Dylann Storm Roof PURCHASED the gun that was used in Charleston shooting.

There have been two different reports on how Dylann Roof obtained the gun he used to kill 9 people. The first report said that his father gave him the gun as a birthday gift, however, a second report said that Dylann purchased the gun himself with birthday money.

Well, it looks like that’s been cleared up.

Dylann Roof bought the semiautomatic handgun he used in last week’s church shooting at a gun store 25 miles from his home, according to officials familiar with the sale.

Law enforcement officials say the transaction was entirely legal, despite a pending drug charge.

The officials say Roof bought a 45-caliber Glock handgun on April 11, eight days after he turned 21, at Shooter’s Choice in West Columbia, South Carolina.

Of course, there are questions. One of the main ones, however, is how was he able to purchase a gun with a pending federal charge (which was reported)?


Roof had been arrested in late February at a Columbia shopping mall and charged with possessing Suboxone, a controlled substance commonly used to treat heroin addiction. He was indicted by a Lexington County grand jury on a state drug charge, a case that is currently pending.

Federal law prohibits the sale of a gun to anyone who is “under indictment for” a felony, but the drug charge Roof faces is a misdemeanor under South Carolina law. For that reason, according to several current and former law enforcement officials, the pending charge did not disqualify Roof from buying a gun.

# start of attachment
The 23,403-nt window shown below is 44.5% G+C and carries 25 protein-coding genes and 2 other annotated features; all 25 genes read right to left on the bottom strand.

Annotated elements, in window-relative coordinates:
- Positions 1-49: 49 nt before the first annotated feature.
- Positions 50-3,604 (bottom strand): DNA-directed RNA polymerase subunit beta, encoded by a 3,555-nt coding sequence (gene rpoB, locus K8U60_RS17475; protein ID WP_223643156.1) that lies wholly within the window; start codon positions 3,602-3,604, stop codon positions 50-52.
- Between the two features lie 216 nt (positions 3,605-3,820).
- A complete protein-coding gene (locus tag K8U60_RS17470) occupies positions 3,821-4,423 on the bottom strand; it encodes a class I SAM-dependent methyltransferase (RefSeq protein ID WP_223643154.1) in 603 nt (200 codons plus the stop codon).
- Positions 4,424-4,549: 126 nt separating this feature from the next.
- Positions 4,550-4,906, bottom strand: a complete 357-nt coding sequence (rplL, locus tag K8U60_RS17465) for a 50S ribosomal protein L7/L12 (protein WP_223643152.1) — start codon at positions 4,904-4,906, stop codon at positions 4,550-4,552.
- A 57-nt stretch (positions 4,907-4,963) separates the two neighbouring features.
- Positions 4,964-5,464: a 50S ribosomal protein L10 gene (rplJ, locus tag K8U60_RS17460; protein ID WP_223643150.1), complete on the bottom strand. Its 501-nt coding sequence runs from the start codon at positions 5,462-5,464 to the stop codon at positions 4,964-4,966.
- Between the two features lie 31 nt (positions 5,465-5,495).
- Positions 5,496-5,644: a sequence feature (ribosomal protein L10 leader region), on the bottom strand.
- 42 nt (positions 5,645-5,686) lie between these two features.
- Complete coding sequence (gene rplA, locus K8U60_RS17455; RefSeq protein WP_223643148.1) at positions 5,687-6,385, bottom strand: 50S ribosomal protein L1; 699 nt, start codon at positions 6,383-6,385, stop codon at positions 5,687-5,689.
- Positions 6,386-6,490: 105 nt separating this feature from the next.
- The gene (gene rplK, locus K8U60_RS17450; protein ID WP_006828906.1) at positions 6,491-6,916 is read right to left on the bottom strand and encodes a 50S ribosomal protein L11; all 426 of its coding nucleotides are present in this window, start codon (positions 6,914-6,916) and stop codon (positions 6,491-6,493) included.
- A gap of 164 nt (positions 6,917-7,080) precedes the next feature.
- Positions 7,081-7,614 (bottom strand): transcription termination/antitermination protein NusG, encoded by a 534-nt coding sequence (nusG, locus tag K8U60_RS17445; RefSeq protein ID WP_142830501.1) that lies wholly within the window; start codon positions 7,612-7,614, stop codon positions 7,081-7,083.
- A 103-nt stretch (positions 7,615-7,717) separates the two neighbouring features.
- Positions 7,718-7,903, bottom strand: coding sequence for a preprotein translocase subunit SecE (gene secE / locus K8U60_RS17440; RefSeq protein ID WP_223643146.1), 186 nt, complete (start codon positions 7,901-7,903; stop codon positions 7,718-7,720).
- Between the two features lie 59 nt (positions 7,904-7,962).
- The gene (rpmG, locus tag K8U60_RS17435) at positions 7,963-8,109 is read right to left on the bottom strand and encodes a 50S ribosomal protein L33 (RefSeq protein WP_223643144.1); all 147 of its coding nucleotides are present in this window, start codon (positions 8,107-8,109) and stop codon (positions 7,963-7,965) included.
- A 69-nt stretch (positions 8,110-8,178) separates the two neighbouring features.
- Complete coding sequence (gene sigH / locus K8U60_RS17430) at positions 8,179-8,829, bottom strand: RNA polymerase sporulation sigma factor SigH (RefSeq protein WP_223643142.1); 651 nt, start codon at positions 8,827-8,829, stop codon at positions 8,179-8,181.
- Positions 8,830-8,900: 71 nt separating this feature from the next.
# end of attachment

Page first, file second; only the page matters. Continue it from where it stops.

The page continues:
A separate provision of federal law prohibits the sale of a gun to anyone who is “an unlawful user” of any controlled substance. A provision of the Code of Federal Regulations, which defines that term in the gun law, says habitual use can be inferred from evidence of recent use, examples of which, it says, include “a conviction for use or possession of a controlled substance within the past year,” or “multiple arrests for such offenses within the past 5 years.”

Current and former ATF officials say a single misdemeanor arrest for possession of a controlled substance would not be disqualifying. The federal courts, these officials say, have tended to be strict in interpreting “unlawful user,” and as a consequence, this provision is not often enforced.

There you have it, folks!

The sale was totally legal.


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